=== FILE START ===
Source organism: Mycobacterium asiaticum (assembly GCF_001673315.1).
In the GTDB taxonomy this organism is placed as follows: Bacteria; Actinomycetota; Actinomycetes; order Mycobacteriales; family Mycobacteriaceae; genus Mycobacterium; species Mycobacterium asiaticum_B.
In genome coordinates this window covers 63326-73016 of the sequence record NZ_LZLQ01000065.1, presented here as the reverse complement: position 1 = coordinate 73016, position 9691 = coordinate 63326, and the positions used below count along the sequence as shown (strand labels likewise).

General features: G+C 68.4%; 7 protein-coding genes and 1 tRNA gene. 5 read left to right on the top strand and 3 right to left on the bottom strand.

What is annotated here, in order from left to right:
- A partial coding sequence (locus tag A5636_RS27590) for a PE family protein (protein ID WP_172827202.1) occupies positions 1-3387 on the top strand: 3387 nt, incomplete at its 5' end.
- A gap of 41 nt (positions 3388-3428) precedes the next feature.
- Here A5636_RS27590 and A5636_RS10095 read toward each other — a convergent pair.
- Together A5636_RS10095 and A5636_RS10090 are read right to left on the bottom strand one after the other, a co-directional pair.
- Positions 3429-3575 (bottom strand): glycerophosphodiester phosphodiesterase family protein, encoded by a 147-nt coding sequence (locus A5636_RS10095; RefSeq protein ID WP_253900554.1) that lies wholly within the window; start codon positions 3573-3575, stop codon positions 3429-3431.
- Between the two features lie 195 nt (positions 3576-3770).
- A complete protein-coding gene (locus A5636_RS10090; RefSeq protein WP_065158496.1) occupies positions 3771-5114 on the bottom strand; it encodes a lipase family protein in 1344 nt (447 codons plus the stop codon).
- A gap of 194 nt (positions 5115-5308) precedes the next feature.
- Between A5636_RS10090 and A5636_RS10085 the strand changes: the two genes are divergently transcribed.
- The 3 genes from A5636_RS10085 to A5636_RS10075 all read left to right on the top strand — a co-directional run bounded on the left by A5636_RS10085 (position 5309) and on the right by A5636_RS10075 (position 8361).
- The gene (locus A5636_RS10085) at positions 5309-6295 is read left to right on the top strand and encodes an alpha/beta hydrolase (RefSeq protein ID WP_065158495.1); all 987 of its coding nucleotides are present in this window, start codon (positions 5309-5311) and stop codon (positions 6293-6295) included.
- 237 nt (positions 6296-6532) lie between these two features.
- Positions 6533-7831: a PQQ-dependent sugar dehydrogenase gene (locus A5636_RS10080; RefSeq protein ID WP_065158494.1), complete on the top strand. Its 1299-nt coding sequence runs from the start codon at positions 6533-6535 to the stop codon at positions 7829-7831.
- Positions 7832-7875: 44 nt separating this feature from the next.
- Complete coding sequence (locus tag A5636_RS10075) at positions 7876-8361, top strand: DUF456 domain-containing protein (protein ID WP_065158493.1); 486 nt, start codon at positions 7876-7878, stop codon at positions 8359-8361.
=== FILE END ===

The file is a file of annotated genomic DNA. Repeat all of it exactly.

Source organism: Mycobacterium asiaticum (assembly GCF_001673315.1).
In the GTDB taxonomy this organism is placed as follows: Bacteria; Actinomycetota; Actinomycetes; order Mycobacteriales; family Mycobacteriaceae; genus Mycobacterium; species Mycobacterium asiaticum_B.
In genome coordinates this window covers 63326-73016 of the sequence record NZ_LZLQ01000065.1, presented here as the reverse complement: position 1 = coordinate 73016, position 9691 = coordinate 63326, and the positions used below count along the sequence as shown (strand labels likewise).

General features: G+C 68.4%; 7 protein-coding genes and 1 tRNA gene. 5 read left to right on the top strand and 3 right to left on the bottom strand.

What is annotated here, in order from left to right:
- A partial coding sequence (locus tag A5636_RS27590) for a PE family protein (protein ID WP_172827202.1) occupies positions 1-3387 on the top strand: 3387 nt, incomplete at its 5' end.
- A gap of 41 nt (positions 3388-3428) precedes the next feature.
- Here A5636_RS27590 and A5636_RS10095 read toward each other — a convergent pair.
- Together A5636_RS10095 and A5636_RS10090 are read right to left on the bottom strand one after the other, a co-directional pair.
- Positions 3429-3575 (bottom strand): glycerophosphodiester phosphodiesterase family protein, encoded by a 147-nt coding sequence (locus A5636_RS10095; RefSeq protein ID WP_253900554.1) that lies wholly within the window; start codon positions 3573-3575, stop codon positions 3429-3431.
- Between the two features lie 195 nt (positions 3576-3770).
- A complete protein-coding gene (locus A5636_RS10090; RefSeq protein WP_065158496.1) occupies positions 3771-5114 on the bottom strand; it encodes a lipase family protein in 1344 nt (447 codons plus the stop codon).
- A gap of 194 nt (positions 5115-5308) precedes the next feature.
- Between A5636_RS10090 and A5636_RS10085 the strand changes: the two genes are divergently transcribed.
- The 3 genes from A5636_RS10085 to A5636_RS10075 all read left to right on the top strand — a co-directional run bounded on the left by A5636_RS10085 (position 5309) and on the right by A5636_RS10075 (position 8361).
- The gene (locus A5636_RS10085) at positions 5309-6295 is read left to right on the top strand and encodes an alpha/beta hydrolase (RefSeq protein ID WP_065158495.1); all 987 of its coding nucleotides are present in this window, start codon (positions 5309-5311) and stop codon (positions 6293-6295) included.
- 237 nt (positions 6296-6532) lie between these two features.
- Positions 6533-7831: a PQQ-dependent sugar dehydrogenase gene (locus A5636_RS10080; RefSeq protein ID WP_065158494.1), complete on the top strand. Its 1299-nt coding sequence runs from the start codon at positions 6533-6535 to the stop codon at positions 7829-7831.
- Positions 7832-7875: 44 nt separating this feature from the next.
- Complete coding sequence (locus tag A5636_RS10075) at positions 7876-8361, top strand: DUF456 domain-containing protein (protein ID WP_065158493.1); 486 nt, start codon at positions 7876-7878, stop codon at positions 8359-8361.